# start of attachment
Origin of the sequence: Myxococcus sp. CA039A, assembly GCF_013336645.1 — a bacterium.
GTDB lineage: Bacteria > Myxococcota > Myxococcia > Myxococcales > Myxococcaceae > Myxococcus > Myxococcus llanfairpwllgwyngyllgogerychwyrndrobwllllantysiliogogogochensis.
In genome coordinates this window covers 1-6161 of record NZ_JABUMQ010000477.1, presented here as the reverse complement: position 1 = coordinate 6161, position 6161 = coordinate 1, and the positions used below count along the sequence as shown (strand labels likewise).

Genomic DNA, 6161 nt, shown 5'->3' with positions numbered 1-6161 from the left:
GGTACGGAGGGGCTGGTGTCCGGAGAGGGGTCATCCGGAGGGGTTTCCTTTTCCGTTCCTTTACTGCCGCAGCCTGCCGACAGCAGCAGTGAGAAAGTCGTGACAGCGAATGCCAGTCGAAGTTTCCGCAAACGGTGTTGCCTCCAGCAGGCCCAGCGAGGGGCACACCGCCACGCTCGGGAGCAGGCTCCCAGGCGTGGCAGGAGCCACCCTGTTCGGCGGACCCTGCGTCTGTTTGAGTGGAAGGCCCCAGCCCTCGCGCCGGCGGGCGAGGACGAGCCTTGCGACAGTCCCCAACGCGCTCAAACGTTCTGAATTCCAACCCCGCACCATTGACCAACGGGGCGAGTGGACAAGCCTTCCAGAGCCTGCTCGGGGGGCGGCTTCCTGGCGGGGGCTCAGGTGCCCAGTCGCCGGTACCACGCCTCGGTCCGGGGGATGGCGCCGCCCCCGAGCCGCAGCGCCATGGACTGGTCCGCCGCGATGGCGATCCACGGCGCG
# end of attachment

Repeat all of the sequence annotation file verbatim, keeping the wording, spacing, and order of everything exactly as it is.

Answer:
Origin of the sequence: Myxococcus sp. CA039A, assembly GCF_013336645.1 — a bacterium.
GTDB lineage: Bacteria > Myxococcota > Myxococcia > Myxococcales > Myxococcaceae > Myxococcus > Myxococcus llanfairpwllgwyngyllgogerychwyrndrobwllllantysiliogogogochensis.
In genome coordinates this window covers 1-6161 of record NZ_JABUMQ010000477.1, presented here as the reverse complement: position 1 = coordinate 6161, position 6161 = coordinate 1, and the positions used below count along the sequence as shown (strand labels likewise).

Genomic DNA, 6161 nt, shown 5'->3' with positions numbered 1-6161 from the left:
GGTACGGAGGGGCTGGTGTCCGGAGAGGGGTCATCCGGAGGGGTTTCCTTTTCCGTTCCTTTACTGCCGCAGCCTGCCGACAGCAGCAGTGAGAAAGTCGTGACAGCGAATGCCAGTCGAAGTTTCCGCAAACGGTGTTGCCTCCAGCAGGCCCAGCGAGGGGCACACCGCCACGCTCGGGAGCAGGCTCCCAGGCGTGGCAGGAGCCACCCTGTTCGGCGGACCCTGCGTCTGTTTGAGTGGAAGGCCCCAGCCCTCGCGCCGGCGGGCGAGGACGAGCCTTGCGACAGTCCCCAACGCGCTCAAACGTTCTGAATTCCAACCCCGCACCATTGACCAACGGGGCGAGTGGACAAGCCTTCCAGAGCCTGCTCGGGGGGCGGCTTCCTGGCGGGGGCTCAGGTGCCCAGTCGCCGGTACCACGCCTCGGTCCGGGGGATGGCGCCGCCCCCGAGCCGCAGCGCCATGGACTGGTCCGCCGCGATGGCGATCCACGGCGCG